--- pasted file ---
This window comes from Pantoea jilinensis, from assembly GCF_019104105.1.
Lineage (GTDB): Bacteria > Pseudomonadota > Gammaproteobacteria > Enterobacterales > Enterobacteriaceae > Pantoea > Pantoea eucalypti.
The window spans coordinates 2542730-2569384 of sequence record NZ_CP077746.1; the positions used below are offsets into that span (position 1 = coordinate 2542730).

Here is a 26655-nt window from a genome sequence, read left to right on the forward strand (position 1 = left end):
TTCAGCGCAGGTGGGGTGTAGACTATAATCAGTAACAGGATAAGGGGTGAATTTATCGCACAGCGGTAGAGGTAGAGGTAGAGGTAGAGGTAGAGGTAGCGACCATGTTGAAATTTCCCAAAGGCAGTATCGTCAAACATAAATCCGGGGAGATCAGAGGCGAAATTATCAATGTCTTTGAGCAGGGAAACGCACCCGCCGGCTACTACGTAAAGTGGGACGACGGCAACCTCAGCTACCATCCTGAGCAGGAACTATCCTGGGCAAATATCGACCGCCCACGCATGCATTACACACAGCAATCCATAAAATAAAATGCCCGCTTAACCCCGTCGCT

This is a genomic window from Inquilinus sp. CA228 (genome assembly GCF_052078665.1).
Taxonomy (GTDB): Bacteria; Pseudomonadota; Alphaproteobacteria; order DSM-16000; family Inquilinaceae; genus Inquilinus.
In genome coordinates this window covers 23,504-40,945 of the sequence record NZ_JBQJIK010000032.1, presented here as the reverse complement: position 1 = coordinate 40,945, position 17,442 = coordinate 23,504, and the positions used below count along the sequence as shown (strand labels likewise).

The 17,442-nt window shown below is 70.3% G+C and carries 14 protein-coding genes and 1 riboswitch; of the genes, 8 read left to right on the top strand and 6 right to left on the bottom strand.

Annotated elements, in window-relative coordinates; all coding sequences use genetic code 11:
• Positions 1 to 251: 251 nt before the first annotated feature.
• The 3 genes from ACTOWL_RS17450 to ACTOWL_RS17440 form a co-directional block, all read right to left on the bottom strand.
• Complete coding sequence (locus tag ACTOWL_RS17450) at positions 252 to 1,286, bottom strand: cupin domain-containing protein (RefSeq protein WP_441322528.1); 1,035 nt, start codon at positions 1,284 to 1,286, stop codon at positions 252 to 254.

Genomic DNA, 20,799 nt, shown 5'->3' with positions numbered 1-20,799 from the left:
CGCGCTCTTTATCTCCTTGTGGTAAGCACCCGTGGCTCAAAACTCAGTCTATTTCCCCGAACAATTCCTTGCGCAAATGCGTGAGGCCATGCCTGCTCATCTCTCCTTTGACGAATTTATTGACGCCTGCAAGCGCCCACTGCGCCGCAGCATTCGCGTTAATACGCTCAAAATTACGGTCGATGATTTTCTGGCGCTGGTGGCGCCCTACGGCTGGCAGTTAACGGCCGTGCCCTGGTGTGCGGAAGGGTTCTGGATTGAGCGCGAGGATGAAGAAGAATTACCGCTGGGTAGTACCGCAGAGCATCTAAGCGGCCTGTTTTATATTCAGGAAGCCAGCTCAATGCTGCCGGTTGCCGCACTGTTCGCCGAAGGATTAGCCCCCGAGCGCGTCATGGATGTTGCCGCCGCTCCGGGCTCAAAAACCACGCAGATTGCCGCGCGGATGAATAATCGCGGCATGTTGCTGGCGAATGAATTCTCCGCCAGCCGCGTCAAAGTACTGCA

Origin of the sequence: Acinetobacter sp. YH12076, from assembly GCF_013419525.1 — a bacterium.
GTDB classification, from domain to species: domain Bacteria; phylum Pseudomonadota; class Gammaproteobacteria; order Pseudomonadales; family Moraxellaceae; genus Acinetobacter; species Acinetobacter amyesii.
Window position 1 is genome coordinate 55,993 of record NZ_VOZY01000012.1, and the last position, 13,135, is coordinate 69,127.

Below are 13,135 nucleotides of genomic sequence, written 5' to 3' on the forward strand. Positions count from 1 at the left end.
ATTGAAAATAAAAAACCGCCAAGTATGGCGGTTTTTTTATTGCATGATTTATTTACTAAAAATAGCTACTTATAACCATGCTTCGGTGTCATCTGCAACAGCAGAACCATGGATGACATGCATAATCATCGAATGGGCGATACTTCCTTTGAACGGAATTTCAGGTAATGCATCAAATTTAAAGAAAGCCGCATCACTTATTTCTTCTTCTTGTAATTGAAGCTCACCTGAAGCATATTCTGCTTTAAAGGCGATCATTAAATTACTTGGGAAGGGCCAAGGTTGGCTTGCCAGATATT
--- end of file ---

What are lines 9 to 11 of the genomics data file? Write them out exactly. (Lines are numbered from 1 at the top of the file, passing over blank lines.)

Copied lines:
The 17,442-nt window shown below is 70.3% G+C and carries 14 protein-coding genes and 1 riboswitch; of the genes, 8 read left to right on the top strand and 6 right to left on the bottom strand.

Annotated elements, in window-relative coordinates; all coding sequences use genetic code 11:
• Positions 1 to 251: 251 nt before the first annotated feature.